“We applaud this bipartisan group of co-sponsors on the introduction of the Master Limited Partnership Parity Act,” says Phyllis Cuttino, director of Pew’s clean energy program. “Our research indicates that nations with consistent, transparent clean energy policies do better in attracting private investment.”

If approved by Congress, this tool could lower financing costs for clean energy projects, some by as much as 50 percent, according to Recycled Energy Development, a waste energy power producer. The market value of the master limited partnerships has grown to about $370 billion The bill is supported by clean energy businesses (PDF), labor and environmental groups, and policy organizations.
A master limited partnership is a business structure that has the tax advantages of a partnership but whose ownership equity can be traded as easily as public stock. Energy projects qualifying as a master limited partnership have access to low-cost capital and liquid investment opportunities as well as a relatively high rate of return for investors. Master limited partnerships have existed since 1981 and are available to investors in fossil-fuel extraction and pipeline projects.

By expanding the list of qualifying projects to include solar, wind, geothermal, and other clean energy and transmission technologies, renewable-power projects could access new financing markets, thereby increasing investment and deployment of these clean technologies.

original article

Returns on investing in solar has banks and investors funding distributed solar

SLevy: Distributed solar is disruptive to electric distributors, especially in regions with high power rates. Solar will accelerate installations, a fact that must be factored into the future business plans of our distributors here in the valley. To support this statement Edison Electric Institute recently published a report entitled “Disruptive Challenges: Financial Implications and Strategic Responses to a Changing Retail Electric Business.” TSEA offers distributors its services in understanding the impact and has suggestions towards solutions to avoid faced with unpleasant alternatives.

There were a record number of solar panels installed in the U.S. on rooftops and on ground-mounted systems in 2012. Now both traditional financing companies and new types of investors are starting to get in on the trend of providing the funds for the high upfront costs of installing solar panels, in exchange for making some money back several years down the road. But the potential to make money in this way has only just started.

Solar leases are a contract between the building owner and SolarCity, whereby SolarCity pays the upfront cost of installing the system, owns and maintains the panels, and the building owner pays for the monthly electricity for the power from the panels over around 20 years. As Ucilia noted on GigaOM Pro today, the residential solar leasing market alone is expected to grow from $1.3 billion in 2012 to $5.7 billion in 2016, according to GTM Research.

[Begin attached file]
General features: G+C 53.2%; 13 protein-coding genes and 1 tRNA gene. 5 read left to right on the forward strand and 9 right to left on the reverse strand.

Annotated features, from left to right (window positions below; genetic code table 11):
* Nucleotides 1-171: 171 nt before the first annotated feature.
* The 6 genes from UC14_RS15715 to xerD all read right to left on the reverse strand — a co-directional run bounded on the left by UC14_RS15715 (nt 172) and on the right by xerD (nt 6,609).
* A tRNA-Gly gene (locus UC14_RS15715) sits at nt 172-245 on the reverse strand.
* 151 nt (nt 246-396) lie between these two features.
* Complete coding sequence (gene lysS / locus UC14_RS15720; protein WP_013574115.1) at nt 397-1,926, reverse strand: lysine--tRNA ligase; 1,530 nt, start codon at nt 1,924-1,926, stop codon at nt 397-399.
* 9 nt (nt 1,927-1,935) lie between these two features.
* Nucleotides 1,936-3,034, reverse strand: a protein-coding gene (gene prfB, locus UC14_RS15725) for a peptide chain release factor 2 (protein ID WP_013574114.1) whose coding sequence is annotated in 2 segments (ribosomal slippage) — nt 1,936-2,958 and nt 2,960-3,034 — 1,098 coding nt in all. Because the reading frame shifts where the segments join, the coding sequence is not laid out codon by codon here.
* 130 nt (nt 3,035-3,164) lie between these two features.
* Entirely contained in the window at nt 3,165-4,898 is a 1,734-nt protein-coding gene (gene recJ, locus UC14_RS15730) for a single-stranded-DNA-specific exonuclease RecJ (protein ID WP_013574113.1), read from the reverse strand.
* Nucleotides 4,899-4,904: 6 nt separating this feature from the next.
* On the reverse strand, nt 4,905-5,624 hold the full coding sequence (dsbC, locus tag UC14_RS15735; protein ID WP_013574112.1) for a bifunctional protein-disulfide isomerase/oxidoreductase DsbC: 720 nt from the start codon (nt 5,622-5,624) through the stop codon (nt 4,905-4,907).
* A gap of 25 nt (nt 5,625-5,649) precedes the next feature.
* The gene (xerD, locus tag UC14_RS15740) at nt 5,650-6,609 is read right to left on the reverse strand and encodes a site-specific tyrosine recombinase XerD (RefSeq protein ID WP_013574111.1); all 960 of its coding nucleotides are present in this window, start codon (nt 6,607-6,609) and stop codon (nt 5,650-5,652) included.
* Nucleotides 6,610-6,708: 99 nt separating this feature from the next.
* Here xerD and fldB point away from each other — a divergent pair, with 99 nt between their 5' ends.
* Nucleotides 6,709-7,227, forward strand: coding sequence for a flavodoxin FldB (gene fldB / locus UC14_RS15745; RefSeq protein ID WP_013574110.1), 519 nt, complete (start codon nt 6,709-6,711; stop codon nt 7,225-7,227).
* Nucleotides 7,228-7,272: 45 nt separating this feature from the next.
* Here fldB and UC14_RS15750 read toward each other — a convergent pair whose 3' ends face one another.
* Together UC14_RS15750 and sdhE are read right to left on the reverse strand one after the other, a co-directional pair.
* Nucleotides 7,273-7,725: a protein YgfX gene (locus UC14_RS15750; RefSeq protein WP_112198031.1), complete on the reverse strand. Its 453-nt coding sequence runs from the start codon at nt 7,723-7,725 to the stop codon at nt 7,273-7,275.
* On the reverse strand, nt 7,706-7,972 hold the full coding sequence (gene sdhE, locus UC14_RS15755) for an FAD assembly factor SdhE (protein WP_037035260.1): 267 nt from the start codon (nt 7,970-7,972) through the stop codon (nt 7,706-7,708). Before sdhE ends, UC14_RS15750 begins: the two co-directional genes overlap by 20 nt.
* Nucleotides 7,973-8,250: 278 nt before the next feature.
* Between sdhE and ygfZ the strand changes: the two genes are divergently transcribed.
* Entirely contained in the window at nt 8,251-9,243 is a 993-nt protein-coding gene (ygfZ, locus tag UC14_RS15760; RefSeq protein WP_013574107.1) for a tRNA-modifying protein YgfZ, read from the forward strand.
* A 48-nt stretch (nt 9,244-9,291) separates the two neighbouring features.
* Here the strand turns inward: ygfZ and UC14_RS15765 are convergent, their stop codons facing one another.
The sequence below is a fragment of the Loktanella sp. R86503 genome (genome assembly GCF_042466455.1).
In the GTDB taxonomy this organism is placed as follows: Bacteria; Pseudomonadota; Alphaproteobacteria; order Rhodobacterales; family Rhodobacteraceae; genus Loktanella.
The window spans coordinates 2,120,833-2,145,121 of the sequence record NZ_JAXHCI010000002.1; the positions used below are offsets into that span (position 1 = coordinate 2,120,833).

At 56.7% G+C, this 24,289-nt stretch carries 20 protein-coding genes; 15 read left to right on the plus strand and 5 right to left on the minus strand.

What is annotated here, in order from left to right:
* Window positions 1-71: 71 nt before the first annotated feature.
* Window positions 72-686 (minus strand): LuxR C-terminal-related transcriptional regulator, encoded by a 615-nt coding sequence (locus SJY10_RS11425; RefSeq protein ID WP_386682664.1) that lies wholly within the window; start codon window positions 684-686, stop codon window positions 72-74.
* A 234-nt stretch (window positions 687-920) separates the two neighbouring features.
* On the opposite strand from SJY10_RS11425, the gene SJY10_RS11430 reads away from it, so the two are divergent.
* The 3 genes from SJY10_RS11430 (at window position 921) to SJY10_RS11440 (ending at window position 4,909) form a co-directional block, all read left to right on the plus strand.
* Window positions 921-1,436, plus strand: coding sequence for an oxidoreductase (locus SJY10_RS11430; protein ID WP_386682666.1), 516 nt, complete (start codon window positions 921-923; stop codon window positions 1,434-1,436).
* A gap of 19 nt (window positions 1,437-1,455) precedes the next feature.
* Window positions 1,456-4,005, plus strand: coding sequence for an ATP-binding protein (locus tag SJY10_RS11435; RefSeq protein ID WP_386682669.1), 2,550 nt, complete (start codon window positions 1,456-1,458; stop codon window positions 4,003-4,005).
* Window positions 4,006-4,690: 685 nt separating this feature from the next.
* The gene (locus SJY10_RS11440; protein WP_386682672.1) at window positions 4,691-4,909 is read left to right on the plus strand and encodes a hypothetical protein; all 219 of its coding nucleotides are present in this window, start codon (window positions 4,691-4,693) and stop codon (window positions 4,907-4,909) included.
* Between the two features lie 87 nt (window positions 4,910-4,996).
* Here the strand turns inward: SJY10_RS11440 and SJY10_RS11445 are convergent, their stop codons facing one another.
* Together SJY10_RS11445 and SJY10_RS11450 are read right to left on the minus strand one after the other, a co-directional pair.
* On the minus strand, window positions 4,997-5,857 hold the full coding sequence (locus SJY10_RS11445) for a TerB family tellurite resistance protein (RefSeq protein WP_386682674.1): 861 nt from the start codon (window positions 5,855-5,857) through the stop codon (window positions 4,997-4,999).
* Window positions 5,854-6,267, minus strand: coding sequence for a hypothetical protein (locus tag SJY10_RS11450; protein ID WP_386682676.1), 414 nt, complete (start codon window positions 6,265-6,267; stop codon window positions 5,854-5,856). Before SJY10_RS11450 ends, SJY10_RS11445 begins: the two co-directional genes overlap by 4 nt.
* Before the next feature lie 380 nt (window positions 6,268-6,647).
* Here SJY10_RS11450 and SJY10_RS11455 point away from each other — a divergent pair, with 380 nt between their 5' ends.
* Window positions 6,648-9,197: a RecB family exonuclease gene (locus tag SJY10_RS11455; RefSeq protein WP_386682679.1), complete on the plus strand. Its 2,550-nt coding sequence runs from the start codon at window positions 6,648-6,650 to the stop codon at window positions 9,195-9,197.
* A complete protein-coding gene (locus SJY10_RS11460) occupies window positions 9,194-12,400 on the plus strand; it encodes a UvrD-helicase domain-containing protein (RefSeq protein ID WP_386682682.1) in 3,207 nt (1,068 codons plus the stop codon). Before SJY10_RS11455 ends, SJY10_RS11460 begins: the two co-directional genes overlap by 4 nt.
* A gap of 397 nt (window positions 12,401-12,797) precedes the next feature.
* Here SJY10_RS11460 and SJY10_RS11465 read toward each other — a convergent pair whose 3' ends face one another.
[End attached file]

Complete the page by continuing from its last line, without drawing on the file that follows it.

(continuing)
SunPower said earlier this month that demand for its residential solar leases is far greater than the money available to finance them.

It’s not just banks and corporate do-gooders that want the opportunity to make a decent return — some 10 to 12 percent in some cases. Crowd-funding is starting to appear as an interesting blip on the radar. Startup Solar Mosaic says that it’s now raised $1 million from its crowd-funders for its solar panel systems, which offer around a 4.5 percent annual yield.

original article

A Second California City Establishes a Solar Mandate

SLevy: The price of electric power in parts of California is as high as 35 cents per kilowatt-hour. A strong motivation for solar whereas Tennessee has a lower price of electricity at the present. The motivation here in Tennessee is improved air quality and a buffer against future costs with other forms of electric power generation.

The town of Sebastopol, in the apple- and grape-growing rolling hills of western Sonoma County, is following suit with a much more aggressive ordinance, suggesting that solar-by-fiat might be more viable as policy. In Sebastopol, a system would also qualify if its output meets three-quarters of the building’s electrical load on an annual basis. The ordinance also includes a provision that allows officials to exempt buildings from the requirement if a site isn’t conducive to solar, but a fee or other energy-saving measures could be required.

Mayor Michael Kyes told the Press-Democrat in nearby Santa Rosa that Sebastopol, with a population of around 7,500, already had some 1.2 megawatts of installed solar capacity. “This ordinance will add to it,” the mayor said. According to the Press-Democrat, there was a citizen objection to the solar requirement registered at the Sebastopol Council meeting; someone said “mandatory sort of implies coercion” (a sentiment it’s hard to argue with). But of course all manner of building requirements are essentially coercive, and Councilman Robert Jacob seemed to capture the sentiment of the town leaders when he said that “this ordinance is not only cost-saving…it’s the responsible thing to do.”